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Post by Doug Burskey on Mon Aug 27, 2012 10:45 pm

I used Jackson Speaker Service In Jackson Mi.He has reconed a few speakers for me.Not cheap, last one was about three years ago I don't know if he is still in business yet.

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Post by Ken g on Sun Dec 30, 2012 9:25 pm

Thanks . For most general repairs either elmers or wood glue and or fabric glue will work . You dont 'really' have to buy the special stuff for old radio paper cones . I mostly use it on modern speakers .

A simple rip in the paper will require nothing more than a very thin bead of wood glue over the rip . Align the rip back together . Sometimes i use pieces of masing tape on the back of the cone to hold things till i can glue it .

I use a small screwdriver to apply the glue over the rip . Put a small amount of glue on the screwdriver and tap up & down over the rip as you move along . The glue will lay nicely over the rip with minimal mess . On bigger speakers i glue the back side ( if you can get to it )

If you follow the above it will work fine on smaller speakers 6'' 0r smaller to put this glue on the flexable outer part . If its a bigger speaker with some decent bass i would use the fabric glue on the surround areas . The cone moves alot there and wood glue is stiff and could break loose

In general , any speaker cone should have glue that dries stiff on the strait body of the cone and flexable drying glue on the outer surround area to get the best results in sound quality from a speaker .

I have seen many old speakers fixed with rubber type glues . After time it seems to almost ''go away '' we are talking probably 30 years .

I do not recommend putting any patch material over simple rips . It only stiffens the cone .

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Post by Wildcat445 on Mon Dec 31, 2012 11:38 am

I would like to learn to recone speakers. There is nobody close to me who does it anymore. Shipping is the big killer to sending it to Michigan or somewhere to have it done. The guy who used to do mine was nearly blind, so it can't be that tough to do. He passed away, so now I need to do it myself. That might be a good thread to start on this forum.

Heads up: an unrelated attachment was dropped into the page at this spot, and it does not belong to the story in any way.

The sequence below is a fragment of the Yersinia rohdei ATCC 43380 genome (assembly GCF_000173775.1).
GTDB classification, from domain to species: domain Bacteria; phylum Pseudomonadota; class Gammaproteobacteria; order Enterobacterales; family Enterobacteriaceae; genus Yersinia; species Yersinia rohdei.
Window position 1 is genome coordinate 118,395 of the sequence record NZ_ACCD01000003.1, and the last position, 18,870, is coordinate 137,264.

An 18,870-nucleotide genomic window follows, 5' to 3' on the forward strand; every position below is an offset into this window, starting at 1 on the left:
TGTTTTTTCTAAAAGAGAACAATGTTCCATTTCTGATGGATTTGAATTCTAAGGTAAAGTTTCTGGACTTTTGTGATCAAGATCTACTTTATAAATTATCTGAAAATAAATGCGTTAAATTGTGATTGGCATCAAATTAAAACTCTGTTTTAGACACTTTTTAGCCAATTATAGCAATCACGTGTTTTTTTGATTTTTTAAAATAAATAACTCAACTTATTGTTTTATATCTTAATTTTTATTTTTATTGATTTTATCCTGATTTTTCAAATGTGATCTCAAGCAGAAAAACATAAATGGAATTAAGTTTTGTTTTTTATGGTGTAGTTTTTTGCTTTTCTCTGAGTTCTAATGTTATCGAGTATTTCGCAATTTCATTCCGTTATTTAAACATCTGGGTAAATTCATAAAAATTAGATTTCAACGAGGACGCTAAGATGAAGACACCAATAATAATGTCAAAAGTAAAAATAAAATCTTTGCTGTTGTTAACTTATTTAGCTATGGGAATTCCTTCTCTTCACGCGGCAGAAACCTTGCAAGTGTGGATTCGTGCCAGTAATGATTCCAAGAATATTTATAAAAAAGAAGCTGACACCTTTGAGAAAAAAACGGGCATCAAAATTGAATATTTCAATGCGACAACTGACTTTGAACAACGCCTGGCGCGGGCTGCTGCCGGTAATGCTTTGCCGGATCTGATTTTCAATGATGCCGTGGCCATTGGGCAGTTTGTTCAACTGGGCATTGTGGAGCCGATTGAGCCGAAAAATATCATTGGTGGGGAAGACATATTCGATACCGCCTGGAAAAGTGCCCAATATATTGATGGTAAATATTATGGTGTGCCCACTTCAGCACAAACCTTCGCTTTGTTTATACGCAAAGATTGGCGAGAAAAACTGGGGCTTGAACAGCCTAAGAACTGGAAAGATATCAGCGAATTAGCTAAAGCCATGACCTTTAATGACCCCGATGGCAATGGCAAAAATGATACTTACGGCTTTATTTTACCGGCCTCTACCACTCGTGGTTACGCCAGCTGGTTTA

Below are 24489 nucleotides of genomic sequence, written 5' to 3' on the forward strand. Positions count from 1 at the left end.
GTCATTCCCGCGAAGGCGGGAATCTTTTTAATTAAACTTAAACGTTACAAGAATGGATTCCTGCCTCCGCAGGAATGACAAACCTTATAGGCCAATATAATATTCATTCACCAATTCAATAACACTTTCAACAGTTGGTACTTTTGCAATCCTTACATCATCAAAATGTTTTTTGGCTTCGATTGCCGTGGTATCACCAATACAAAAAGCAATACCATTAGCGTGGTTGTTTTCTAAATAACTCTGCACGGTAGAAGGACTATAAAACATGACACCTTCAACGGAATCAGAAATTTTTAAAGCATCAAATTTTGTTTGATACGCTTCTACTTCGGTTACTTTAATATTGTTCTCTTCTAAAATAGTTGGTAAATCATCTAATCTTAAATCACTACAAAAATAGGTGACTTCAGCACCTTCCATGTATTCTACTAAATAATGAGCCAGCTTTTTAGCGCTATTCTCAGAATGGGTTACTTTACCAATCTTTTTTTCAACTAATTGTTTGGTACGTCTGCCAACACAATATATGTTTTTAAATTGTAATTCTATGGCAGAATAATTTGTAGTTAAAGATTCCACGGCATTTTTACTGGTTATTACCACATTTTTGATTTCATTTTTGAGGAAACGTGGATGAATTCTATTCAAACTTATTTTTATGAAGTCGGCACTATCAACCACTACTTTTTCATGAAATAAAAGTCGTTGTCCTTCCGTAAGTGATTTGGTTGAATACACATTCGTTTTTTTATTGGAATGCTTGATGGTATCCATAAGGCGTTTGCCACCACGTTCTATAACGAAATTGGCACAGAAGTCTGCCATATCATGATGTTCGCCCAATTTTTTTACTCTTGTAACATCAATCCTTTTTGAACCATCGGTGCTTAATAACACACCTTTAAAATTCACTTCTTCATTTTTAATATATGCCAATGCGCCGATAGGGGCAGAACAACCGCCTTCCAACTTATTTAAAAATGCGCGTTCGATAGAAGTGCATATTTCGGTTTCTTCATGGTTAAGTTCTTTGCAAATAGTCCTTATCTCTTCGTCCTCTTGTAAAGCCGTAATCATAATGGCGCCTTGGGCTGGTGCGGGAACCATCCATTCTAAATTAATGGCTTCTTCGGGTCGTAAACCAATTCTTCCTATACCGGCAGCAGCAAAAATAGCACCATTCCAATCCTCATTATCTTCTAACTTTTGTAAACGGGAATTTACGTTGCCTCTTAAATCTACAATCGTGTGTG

Regards

WC

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Post by Guest on Mon Dec 31, 2012 11:41 am

I agree about starting a thread and wouldn't mind doing this myself. There is a good market for this service at the car shows.

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Post by N7ZAL on Mon Dec 31, 2012 7:47 pm

Yes, start the thread because I think most people would be very interested...including me. Wink
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Post by Ken g on Mon Dec 31, 2012 7:49 pm

I have had speakers sent here from California to New York . I do all of them for my 2 local radio friends . Cleaning out an old cone and gluing in a new one is not very hard ...but... if it gets where you need to start replacing voice coils and spiders , it is mind blowing how many different sizes they used . You would think this would be fairly common but nnnnnoooo .... !

Even cones have several different depths . Only a certain size cone is available today . You could request different sizes out of the norm but it would require a factory re-tool and a minimum 100 or so piece order at hundreds of dollars cost .

Voice coils are different ohms and differ in sizes a hair apart . Believe me ... I have several hundred voice coils here and its true .
Spiders are either flat or pan shaped . These have severa variations in size also .
If you have an older speaker with a front spoked spider that is bad , most of the time you have to replace it with a modern behind the cone spider . This is where you need a fairly good stock of sizes to get around this . I dont know of any sources of new front spoke spiders .

Many of the speakers sent here for a ''re-cone'' were filthy dirty rusty frames with everything shot . I had to contact the owner with a new price because those turned into a total ''rebuild''

Eventually before i die i hope to have some sort of website to put this kind of stuff .